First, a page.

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I want to make wooden blocks for my baby girl. If successful, I would like to sell wooden block sets online too.

Requirements: (by order of importance)

  1. Non-toxic
  2. Cheap & readily available
  3. Durable (doesnt chip, can withstand baby's watery mouth)
  4. Easy to work with

What are your suggestions for the best:

  1. Wood type
  2. Wood paint
  3. Finish

for the job?

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This question is borderline off topic, and might fit better on a woodworking site. –  Tester101 Oct 29 '10 at 12:10
    
See: meta.diy.stackexchange.com/q/190/22 –  Niall C. Oct 29 '10 at 13:52
    
Following that discussion, how do I rescind a close vote? (I checked meta.stackoverflow for it, but to no avail.) meta.stackoverflow.com/questions/915/… –  Doresoom Nov 1 '10 at 17:12
1  
@Doresoom - you can't remove a close vote, but they do decay after a few days. So if no one else votes to close the question will remain open. –  ChrisF Nov 2 '10 at 22:34
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3 Answers

up vote 3 down vote accepted

Use a hard, inexpensive local wood, without large pores. Hard, since they will get banged around. Pores will allow the wood to trap bacteria, dirt where you don't want it.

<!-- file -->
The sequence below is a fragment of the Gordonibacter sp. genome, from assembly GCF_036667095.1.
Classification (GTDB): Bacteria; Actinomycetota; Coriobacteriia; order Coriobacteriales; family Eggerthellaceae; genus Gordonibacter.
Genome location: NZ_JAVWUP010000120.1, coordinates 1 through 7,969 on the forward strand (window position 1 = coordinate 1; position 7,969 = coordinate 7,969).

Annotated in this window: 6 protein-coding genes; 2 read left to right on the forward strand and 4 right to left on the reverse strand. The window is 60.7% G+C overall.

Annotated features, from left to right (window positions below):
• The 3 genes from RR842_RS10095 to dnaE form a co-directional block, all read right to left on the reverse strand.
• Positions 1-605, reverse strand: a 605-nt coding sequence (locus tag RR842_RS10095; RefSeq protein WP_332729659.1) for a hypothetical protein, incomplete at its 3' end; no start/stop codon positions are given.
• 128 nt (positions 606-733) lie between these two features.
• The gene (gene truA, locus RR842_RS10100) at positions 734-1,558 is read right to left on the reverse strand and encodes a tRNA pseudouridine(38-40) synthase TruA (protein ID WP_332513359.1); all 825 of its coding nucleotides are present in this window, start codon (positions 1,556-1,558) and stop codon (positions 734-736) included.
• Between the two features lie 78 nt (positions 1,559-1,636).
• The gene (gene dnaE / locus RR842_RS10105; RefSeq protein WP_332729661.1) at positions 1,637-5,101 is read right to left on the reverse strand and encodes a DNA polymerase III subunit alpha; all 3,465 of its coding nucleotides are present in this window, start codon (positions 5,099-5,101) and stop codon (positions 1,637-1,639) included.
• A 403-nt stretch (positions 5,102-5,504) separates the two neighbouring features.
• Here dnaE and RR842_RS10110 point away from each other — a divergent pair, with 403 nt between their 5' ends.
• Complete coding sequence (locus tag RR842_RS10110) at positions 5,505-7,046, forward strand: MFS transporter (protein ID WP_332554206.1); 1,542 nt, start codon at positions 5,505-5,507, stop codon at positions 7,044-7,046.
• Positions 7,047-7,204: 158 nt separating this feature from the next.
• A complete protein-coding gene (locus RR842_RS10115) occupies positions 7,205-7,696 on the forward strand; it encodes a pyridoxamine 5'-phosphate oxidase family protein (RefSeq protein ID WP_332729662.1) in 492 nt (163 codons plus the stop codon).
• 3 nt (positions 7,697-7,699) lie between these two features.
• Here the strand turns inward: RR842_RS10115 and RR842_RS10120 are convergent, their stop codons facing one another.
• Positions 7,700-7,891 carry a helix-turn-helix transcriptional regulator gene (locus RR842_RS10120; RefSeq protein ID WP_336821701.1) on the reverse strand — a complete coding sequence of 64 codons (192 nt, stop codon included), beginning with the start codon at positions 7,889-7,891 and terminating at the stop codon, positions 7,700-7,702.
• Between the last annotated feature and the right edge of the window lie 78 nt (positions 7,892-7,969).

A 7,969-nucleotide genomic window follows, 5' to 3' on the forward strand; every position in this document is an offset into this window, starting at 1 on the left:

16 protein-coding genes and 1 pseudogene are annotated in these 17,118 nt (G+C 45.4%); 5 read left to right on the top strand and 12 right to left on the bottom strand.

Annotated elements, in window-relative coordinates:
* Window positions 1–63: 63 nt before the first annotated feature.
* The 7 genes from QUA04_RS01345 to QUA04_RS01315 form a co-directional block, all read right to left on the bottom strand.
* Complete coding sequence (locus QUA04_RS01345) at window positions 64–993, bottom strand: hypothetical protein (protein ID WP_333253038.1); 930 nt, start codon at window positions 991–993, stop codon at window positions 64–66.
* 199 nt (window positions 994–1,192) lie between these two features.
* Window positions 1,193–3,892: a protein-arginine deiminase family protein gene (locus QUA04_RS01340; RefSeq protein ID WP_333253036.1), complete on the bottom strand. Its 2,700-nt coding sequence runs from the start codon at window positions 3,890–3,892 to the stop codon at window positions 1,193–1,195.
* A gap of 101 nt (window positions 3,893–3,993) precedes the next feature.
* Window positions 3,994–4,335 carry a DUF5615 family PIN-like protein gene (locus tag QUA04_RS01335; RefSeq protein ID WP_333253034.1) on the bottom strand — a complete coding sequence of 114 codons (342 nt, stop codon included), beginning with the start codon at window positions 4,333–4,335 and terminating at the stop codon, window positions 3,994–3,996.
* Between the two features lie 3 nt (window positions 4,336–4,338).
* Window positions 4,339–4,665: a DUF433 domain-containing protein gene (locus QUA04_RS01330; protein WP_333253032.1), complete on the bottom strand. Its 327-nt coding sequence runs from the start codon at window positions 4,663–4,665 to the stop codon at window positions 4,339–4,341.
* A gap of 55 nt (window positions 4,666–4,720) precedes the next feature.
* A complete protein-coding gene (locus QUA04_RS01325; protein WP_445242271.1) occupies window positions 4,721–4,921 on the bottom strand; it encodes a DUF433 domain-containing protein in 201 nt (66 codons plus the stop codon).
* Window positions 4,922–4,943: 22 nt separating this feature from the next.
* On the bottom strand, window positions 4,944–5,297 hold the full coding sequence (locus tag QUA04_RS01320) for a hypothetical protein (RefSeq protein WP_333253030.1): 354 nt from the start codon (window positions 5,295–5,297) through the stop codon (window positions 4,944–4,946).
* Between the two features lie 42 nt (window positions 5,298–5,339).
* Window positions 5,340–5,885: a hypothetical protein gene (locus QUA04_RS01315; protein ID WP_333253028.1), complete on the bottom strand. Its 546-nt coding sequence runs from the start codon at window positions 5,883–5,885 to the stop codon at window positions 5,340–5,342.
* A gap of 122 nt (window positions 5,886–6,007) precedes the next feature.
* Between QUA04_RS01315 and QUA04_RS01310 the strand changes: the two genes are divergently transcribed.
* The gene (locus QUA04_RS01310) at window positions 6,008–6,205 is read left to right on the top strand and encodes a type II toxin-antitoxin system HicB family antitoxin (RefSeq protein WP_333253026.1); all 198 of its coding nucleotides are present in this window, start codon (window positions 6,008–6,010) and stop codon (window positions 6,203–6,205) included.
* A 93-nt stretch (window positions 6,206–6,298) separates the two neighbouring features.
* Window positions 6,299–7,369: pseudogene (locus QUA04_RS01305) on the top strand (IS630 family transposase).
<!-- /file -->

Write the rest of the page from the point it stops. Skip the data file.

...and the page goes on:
Maple is my first choice. Second choice might be birch, sycamore, or alder, if you have a source for them. Poplar is not bad either - cheap, reasonably tough. Cherry would work too. Much depends on what you can find locally. Do NOT go to your local big box store (Home Depot, etc.) to buy hardwood. Hardwood bought there will be quite expensive for what you get.

Woods that I would NOT use are imported exotic woods. These can often cause allergic reactions. Another wood to be avoided for this purpose is walnut, which might cause reactions in some.

Use wood coloring, rather than paint. Paint can chip off, and may not be food safe. And be careful with stains, since many of them will not be food safe. Wood dyes, like aniline dyes, may also be something I would not put in my child's mouth. For a coloring, I would use simple food coloring.

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I'd recommend something like maple. I've seen wooden toy making demonstrations at craft fairs and they almost all used maple.

As for coloring I'd do a test with some food grade dyes or colorants. You can buy gel and paste colorants from a cake decorating store and they're very vibrant and (obviously) safe to eat.

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One thing to consider it that the blocks will be banged against each other and wall, doors, floors etc. so using a stain rather than paint might be the better option.

It won't chip so will leave the blocks in better condition for longer.

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